The sexual predators that I personally encountered were an eclectic bunch. Numerous were the people looking to take advantage of a dirty, hungry, lonely street kid short on options. There was the wholesome and safe-looking couple who found me shivering outside on a cold winter night. With great “generosity” they offered to let me sleep on the couch in their hotel room, only to use me as an awkward, squirming audience to their sex life until I scrambled out of there, tired and desperate for somewhere to sleep. There was the wealthy restaurant owner who, after watching me hungrily slurp down the cheapest bowl of soup on the menu, sat too close beside me and, with a greedy wink, handed me his business card with a whispered promise of money should I want to meet his friends. There were pimps who seemed, under the grimy circumstances, like jolly, charismatic, sparkly beacons of opportunity to somewhere new; fatherly men with big, warm hugs and promises of cross-Canada travel for young girls like myself. I had a close call with such a pimp, who was arrested just days before I was meant to pile into a pimp bus packed with young girls to be shipped to Vancouver’s pedophile meat market.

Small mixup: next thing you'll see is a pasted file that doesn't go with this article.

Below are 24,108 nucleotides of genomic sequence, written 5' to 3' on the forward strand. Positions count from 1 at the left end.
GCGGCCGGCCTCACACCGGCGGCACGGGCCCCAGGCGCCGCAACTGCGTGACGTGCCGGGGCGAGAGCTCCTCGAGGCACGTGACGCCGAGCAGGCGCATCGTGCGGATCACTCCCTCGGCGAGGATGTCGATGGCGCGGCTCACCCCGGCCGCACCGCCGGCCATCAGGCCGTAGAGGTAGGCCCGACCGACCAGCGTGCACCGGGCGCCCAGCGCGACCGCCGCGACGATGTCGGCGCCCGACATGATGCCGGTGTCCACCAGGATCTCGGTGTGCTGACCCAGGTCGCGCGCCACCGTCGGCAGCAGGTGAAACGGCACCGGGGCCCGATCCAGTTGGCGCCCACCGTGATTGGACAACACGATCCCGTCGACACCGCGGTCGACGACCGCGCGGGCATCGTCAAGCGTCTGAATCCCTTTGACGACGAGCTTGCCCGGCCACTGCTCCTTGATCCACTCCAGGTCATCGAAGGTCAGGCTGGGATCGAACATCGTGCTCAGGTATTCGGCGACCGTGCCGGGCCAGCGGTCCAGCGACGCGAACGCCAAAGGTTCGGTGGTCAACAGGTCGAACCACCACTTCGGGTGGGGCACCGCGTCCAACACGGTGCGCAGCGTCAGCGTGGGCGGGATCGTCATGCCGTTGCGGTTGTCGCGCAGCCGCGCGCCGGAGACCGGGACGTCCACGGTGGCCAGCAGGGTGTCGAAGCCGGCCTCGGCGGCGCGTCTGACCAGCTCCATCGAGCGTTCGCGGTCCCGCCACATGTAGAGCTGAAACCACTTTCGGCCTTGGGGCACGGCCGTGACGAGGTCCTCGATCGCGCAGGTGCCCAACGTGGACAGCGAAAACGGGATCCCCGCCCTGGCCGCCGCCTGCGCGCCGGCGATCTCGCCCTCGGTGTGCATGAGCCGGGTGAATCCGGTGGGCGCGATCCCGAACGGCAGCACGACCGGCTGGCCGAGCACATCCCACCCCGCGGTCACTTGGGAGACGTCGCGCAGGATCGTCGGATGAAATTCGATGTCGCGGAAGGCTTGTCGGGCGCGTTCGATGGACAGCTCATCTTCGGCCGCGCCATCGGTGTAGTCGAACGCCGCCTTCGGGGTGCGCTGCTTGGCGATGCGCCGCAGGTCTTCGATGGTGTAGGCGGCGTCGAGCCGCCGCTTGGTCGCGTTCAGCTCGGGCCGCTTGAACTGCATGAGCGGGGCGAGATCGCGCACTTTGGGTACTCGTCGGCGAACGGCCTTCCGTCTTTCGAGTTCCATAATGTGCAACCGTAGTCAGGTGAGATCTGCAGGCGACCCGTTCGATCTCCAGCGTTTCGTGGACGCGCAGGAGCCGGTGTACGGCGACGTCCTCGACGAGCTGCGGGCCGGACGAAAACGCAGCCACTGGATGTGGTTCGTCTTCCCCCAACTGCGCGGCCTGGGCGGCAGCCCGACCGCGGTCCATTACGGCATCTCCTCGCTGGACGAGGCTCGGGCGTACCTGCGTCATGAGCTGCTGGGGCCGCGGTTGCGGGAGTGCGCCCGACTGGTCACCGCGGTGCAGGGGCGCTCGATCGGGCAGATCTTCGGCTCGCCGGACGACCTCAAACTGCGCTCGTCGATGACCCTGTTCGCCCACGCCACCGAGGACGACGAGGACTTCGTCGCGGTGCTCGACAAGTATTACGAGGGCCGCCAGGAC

At the end of the seventh month, a “friend” of mine told me about this great gang who had been admiring me and wanted to share lots of free alcohol with me. Now, looking back, we can clearly see what a dangerous, crazy choice it was to agree to go along with this; at the time, I was a starving, lonely, depressed and lost child, willing to walk into the jaws of destruction if it meant any escape from the monotonous hell that I was living. I agreed to meet them at 11 pm in a mall where street kids hung out. That evening, a friend who was concerned about how malnourished and unhealthy I’d become cornered me. She kept me in place until the police she’d secretly called arrived to haul me off to a juvenile detention centre. That happened at 10:45 pm. I missed imminent destruction of my life by 15 minutes. This intervention and the arrest of the pimp were the two most magnificent strokes of luck in my life that I could ever have asked for.